In March, amid allegations in a class action lawsuit that Purina’s Beneful dog food could contain toxic levels of propylene glycol or could be contaminated with poisonous mycotoxins that could lead to the deaths of dogs, Senators Dianne Feinstein (D-CA) and Richard Durbin (D-IL) crafted a letter to United States Food and Drug Administration Commissioner Margaret Hamburg.
The letter takes the FDA to task for what they believe is a failure in enacting the pet food safety provisions in the Food and Drug Administration Amendments Act, passed by Congress in 2007, which was adopted in response to the largest pet food recall in U.S. history.
“To put it frankly, the food safety system the FDA has fought to develop has not been put in place by the FDA,” Durbin and Feinstein wrote.
Citing the lack of FDA “investigations, warnings, consumer guidance, or product recalls” into media reports referencing “more than 3,000 complaints online about dogs becoming ill or dying after eating Beneful,” Feinstein and Durbin take issue with the FDA’s lack of “clear guidance to industry on reporting requirements, ingredients and processing standards, and labeling improvements.”
Thus far, it appears that the FDA has only enacted one of the systems required by the 2007 law: a pet food contamination database, wherein access is restricted to only government agencies. The other provisions were required to have been implemented in full within two years, which expired in 2010.
On March 27, the FDA announced a “Strategy to Create Definitions and Standards for Animal Food Ingredients.” In 2008, the FDA held a public meeting calling the new standards “impractical to implement, difficult to enforce, and would not provide the safety enhancements intended by FDAAA” if they were “limited to pet food only.” According to a New York State Bar Association report, the FDA “has taken no additional steps in the rulemaking process.”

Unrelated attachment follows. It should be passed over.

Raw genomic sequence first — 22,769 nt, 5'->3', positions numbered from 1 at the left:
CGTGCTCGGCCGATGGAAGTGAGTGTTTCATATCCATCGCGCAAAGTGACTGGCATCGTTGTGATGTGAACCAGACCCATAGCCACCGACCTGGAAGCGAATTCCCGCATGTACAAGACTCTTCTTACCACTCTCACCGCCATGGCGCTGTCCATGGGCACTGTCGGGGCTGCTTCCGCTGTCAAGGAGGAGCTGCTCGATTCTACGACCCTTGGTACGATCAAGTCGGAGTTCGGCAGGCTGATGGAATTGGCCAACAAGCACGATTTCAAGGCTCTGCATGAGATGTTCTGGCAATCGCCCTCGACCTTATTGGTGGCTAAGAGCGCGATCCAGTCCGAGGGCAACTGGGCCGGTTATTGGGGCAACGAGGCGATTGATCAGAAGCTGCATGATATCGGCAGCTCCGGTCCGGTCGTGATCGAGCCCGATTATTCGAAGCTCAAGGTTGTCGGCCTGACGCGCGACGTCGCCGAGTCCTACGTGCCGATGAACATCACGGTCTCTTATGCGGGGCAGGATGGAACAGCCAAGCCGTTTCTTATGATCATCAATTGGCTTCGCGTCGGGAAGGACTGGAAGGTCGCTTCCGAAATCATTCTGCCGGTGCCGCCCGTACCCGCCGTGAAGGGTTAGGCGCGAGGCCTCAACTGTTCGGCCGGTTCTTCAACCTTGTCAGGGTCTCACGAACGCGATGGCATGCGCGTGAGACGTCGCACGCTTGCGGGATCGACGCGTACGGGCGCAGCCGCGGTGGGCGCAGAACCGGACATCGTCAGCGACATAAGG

Jill Putnam, a press officer with the FDA Office of Media Affairs, sent the following response to our request for comment from the agency:
“The FDA will respond directly to the members of Congress regarding their request. The agency is continuing to closely monitor complaints for Beneful and has yet to identify any safety signals. The FDA encourages anyone with concerns about a specific pet food product to submit a report to the Safety Reporting Portal. This portal is an important tool that allows the FDA to monitor products on the market and to determine when follow-up is needed.”
Also reached by The Daily Beast for comment, Keith Schopp, a PR person for Nestle Purina, issued the following statement:
“We welcome the opportunity to demonstrate the safety and quality of Purina Beneful dog food. We continually work closely with the FDA to ensure the quality of every Purina product. Beneful is made in U.S. facilities owned by Purina, and is backed by Purina’s strict quality controls and comprehensive food safety program. The facts are—Beneful is a high quality, nutritious dog food enjoyed by millions of dogs every day, and there are no product quality issues with Beneful.”
The class action suit against Purina, which the company claims is without merit, is ongoing. Read the senators’ entire letter here.